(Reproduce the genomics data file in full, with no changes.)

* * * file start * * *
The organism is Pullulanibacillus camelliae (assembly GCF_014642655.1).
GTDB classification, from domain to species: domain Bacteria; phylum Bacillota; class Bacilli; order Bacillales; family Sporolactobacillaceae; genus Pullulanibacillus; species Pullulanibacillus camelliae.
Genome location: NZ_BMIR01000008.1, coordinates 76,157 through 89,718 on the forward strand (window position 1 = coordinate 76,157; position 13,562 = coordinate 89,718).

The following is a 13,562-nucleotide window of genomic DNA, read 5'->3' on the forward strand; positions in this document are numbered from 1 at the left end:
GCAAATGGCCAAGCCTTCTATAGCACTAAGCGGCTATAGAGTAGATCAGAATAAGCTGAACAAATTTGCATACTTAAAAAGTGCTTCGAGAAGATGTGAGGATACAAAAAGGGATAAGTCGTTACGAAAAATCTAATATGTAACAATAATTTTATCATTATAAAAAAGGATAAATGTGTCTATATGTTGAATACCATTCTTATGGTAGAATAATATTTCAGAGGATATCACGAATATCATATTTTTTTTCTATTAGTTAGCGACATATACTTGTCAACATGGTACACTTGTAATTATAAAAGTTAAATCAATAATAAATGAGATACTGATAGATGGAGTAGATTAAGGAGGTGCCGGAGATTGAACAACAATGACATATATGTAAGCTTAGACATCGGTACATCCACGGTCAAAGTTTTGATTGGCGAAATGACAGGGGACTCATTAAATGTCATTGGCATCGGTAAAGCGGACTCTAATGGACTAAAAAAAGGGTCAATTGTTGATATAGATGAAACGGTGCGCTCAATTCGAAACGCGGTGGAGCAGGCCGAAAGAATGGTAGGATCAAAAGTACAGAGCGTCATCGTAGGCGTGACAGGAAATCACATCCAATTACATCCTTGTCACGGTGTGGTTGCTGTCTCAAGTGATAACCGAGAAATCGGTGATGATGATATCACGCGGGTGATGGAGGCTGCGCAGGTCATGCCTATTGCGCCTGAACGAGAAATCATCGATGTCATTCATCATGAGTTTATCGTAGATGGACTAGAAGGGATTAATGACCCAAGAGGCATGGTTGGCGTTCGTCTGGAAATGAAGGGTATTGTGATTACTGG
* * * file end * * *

The organism is Pullulanibacillus camelliae (assembly GCF_014642655.1).
GTDB classification, from domain to species: domain Bacteria; phylum Bacillota; class Bacilli; order Bacillales; family Sporolactobacillaceae; genus Pullulanibacillus; species Pullulanibacillus camelliae.
Genome location: NZ_BMIR01000008.1, coordinates 76,157 through 89,718 on the forward strand (window position 1 = coordinate 76,157; position 13,562 = coordinate 89,718).

The following is a 13,562-nucleotide window of genomic DNA, read 5'->3' on the forward strand; positions in this document are numbered from 1 at the left end:
GCAAATGGCCAAGCCTTCTATAGCACTAAGCGGCTATAGAGTAGATCAGAATAAGCTGAACAAATTTGCATACTTAAAAAGTGCTTCGAGAAGATGTGAGGATACAAAAAGGGATAAGTCGTTACGAAAAATCTAATATGTAACAATAATTTTATCATTATAAAAAAGGATAAATGTGTCTATATGTTGAATACCATTCTTATGGTAGAATAATATTTCAGAGGATATCACGAATATCATATTTTTTTTCTATTAGTTAGCGACATATACTTGTCAACATGGTACACTTGTAATTATAAAAGTTAAATCAATAATAAATGAGATACTGATAGATGGAGTAGATTAAGGAGGTGCCGGAGATTGAACAACAATGACATATATGTAAGCTTAGACATCGGTACATCCACGGTCAAAGTTTTGATTGGCGAAATGACAGGGGACTCATTAAATGTCATTGGCATCGGTAAAGCGGACTCTAATGGACTAAAAAAAGGGTCAATTGTTGATATAGATGAAACGGTGCGCTCAATTCGAAACGCGGTGGAGCAGGCCGAAAGAATGGTAGGATCAAAAGTACAGAGCGTCATCGTAGGCGTGACAGGAAATCACATCCAATTACATCCTTGTCACGGTGTGGTTGCTGTCTCAAGTGATAACCGAGAAATCGGTGATGATGATATCACGCGGGTGATGGAGGCTGCGCAGGTCATGCCTATTGCGCCTGAACGAGAAATCATCGATGTCATTCATCATGAGTTTATCGTAGATGGACTAGAAGGGATTAATGACCCAAGAGGCATGGTTGGCGTTCGTCTGGAAATGAAGGGTATTGTGATTACTGG